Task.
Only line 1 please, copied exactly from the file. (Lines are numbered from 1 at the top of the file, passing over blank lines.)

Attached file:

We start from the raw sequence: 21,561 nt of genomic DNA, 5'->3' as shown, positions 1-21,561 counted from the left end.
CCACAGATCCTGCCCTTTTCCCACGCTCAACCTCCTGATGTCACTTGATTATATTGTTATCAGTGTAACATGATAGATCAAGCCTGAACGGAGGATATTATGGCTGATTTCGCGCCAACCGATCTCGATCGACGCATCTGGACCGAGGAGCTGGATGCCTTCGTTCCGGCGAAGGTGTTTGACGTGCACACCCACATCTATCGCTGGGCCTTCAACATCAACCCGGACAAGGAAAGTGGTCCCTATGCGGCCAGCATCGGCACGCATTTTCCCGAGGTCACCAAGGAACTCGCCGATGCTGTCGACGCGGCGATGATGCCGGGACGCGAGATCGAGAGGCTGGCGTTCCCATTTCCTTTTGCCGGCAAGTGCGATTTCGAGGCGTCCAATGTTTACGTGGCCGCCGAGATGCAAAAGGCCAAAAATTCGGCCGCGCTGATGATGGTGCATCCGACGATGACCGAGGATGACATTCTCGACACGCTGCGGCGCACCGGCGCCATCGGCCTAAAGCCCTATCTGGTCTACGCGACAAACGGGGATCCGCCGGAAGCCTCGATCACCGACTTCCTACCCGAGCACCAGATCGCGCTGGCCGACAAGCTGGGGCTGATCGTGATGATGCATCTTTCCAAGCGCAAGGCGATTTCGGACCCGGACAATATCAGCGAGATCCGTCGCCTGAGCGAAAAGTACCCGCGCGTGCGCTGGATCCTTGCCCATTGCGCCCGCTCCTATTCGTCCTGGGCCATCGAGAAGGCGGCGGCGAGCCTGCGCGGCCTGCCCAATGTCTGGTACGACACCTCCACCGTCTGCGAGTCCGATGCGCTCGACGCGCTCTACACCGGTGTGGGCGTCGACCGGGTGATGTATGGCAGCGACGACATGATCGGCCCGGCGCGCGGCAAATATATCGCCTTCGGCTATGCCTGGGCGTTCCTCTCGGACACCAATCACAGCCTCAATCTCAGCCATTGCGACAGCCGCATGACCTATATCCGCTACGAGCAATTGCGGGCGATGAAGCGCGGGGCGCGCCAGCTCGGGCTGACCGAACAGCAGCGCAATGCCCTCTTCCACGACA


We start from the raw sequence: 21,561 nt of genomic DNA, 5'->3' as shown, positions 1-21,561 counted from the left end.